The Money League

TV money has gone through the roof. Where once we tuned into Football Italia (or Sgorio on S4C if you pointed your aerial towards Wales) to watch the world’s biggest stars, they are now here on these shores while Italy looks in on itself and wonders how and why it got left behind.

With global interest, spiralling costs, wages, and transfer fees, came a change in the profile of many club owners too.

The local lad come good is struggling these days versus the oligarchs, hedge funds and nation states. I’m only skimming the surface regarding now and then. But they are different worlds. And there’s no way we can put the genie back in the bottle now. We can only make the best of it. Fingers crossed for that regulator...

Some football clubs appear to still be run like a corner shop but their turnovers are no longer comparable – at the top end of the game, the money washing around is wild; unthinkable compared to what it once was.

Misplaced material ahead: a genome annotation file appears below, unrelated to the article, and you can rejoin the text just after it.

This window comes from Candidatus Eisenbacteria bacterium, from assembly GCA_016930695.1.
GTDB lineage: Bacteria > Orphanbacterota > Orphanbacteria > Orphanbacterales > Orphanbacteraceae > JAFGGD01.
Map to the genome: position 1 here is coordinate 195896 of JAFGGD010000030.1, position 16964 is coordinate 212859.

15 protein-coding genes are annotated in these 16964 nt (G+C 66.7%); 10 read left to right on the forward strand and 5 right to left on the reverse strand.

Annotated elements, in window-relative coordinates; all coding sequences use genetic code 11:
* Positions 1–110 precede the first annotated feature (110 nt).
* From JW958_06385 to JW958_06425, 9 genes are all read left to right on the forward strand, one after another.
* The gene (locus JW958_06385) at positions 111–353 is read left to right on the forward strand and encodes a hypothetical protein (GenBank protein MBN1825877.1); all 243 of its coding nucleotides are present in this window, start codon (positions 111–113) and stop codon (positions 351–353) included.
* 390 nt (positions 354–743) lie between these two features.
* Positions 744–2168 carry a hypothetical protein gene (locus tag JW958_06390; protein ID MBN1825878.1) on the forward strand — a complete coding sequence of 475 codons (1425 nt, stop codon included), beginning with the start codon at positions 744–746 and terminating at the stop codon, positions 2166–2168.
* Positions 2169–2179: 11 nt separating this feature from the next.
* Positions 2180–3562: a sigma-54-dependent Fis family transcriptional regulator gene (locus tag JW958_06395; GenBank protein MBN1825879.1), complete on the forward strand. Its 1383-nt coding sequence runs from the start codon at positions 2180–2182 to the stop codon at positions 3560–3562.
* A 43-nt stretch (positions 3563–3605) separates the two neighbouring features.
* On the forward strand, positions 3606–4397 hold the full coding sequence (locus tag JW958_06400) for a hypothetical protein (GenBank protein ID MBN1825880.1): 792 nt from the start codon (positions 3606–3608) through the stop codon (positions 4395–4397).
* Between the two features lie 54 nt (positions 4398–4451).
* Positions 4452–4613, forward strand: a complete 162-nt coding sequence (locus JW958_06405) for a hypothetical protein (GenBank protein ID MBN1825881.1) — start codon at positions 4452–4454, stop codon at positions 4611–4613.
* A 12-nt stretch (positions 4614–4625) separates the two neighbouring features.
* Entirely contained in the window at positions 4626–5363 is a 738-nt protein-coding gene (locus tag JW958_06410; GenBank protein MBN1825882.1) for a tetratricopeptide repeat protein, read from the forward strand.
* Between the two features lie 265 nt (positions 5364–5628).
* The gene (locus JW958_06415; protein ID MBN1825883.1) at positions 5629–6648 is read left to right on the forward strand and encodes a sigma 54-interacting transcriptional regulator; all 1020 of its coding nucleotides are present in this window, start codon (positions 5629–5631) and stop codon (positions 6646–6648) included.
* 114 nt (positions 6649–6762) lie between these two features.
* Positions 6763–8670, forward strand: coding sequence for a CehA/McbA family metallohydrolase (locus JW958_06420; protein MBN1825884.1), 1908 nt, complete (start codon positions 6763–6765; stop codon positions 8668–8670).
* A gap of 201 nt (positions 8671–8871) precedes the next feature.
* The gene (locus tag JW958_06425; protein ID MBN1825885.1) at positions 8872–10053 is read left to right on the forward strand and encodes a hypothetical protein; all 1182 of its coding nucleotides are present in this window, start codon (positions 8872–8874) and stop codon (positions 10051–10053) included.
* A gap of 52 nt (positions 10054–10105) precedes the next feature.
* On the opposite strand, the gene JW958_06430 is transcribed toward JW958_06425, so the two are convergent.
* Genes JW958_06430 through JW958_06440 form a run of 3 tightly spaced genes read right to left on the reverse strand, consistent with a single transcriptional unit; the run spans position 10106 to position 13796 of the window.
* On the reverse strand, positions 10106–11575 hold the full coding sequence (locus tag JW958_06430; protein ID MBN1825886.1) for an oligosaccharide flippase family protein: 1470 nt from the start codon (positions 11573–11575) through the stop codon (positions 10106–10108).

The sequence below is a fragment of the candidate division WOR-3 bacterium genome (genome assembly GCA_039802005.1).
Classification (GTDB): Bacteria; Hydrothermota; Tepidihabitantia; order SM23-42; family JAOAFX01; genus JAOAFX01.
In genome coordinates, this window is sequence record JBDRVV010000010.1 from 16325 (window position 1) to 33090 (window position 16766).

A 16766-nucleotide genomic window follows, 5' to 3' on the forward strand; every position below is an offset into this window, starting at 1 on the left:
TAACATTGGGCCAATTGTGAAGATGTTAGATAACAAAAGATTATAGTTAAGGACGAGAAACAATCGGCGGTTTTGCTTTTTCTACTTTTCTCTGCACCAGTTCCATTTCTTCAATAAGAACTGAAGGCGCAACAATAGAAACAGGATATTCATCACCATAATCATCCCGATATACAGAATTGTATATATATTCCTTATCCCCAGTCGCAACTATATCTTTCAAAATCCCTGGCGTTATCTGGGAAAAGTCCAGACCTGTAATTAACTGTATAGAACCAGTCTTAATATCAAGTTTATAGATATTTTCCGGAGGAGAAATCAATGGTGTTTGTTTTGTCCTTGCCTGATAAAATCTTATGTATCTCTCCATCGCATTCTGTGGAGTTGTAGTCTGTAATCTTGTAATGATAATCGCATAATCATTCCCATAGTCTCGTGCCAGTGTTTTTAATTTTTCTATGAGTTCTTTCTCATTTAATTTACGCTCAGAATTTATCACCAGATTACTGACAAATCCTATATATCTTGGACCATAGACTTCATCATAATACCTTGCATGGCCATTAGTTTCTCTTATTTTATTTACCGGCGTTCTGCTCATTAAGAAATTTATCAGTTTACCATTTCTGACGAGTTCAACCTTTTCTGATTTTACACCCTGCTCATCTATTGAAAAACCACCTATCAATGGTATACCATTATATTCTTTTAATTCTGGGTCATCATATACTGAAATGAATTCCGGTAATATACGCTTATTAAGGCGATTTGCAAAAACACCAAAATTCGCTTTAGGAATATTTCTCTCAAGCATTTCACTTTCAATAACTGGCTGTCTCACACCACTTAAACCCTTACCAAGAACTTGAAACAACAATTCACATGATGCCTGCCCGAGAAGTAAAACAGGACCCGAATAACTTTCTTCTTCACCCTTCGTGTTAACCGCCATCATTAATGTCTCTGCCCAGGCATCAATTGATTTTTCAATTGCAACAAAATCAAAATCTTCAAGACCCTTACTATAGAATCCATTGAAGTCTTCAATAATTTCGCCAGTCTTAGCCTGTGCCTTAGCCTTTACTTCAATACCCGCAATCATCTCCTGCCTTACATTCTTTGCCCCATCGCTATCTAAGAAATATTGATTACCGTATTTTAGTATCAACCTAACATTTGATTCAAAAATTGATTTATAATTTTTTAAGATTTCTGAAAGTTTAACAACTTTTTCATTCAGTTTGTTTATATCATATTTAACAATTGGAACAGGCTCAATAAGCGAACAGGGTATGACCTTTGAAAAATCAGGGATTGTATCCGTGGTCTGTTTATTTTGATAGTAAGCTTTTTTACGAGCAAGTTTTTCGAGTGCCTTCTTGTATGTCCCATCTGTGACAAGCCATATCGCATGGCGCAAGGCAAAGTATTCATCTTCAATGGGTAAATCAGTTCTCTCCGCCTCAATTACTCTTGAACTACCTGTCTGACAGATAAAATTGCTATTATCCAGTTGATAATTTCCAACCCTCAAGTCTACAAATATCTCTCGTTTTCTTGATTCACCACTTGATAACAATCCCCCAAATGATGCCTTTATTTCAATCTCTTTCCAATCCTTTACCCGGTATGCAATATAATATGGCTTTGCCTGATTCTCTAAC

With change has come consequence.

A lot of things about modern football are an improvement on what came before. But if you straddled both worlds, if you knew the previous reality and have been dragged into this one, it makes your head spin that little bit more

On Saturday we play Manchester City. A football superpower apparently. A club capable of generating more revenue than any other in world football after winning seven Premier League titles. It’s all absolutely legit, honest.

And don’t you be worrying about those 115 charges.

I can’t be the only one that still thinks of Maine Road and a club that hadn’t won the title since 1968.

A team that time wasted against us when it needed to win to stay up. Paul Dickov. Play offs. Ged Brennan. Losing a local Derby. To Stockport County. All that.

They went down as recently as 2001. And they kicked off the 1998 season in the third tier of English football.

Since 2008 though, north of £1.5bn has changed their fortunes – a fairytale transformation that few buy into.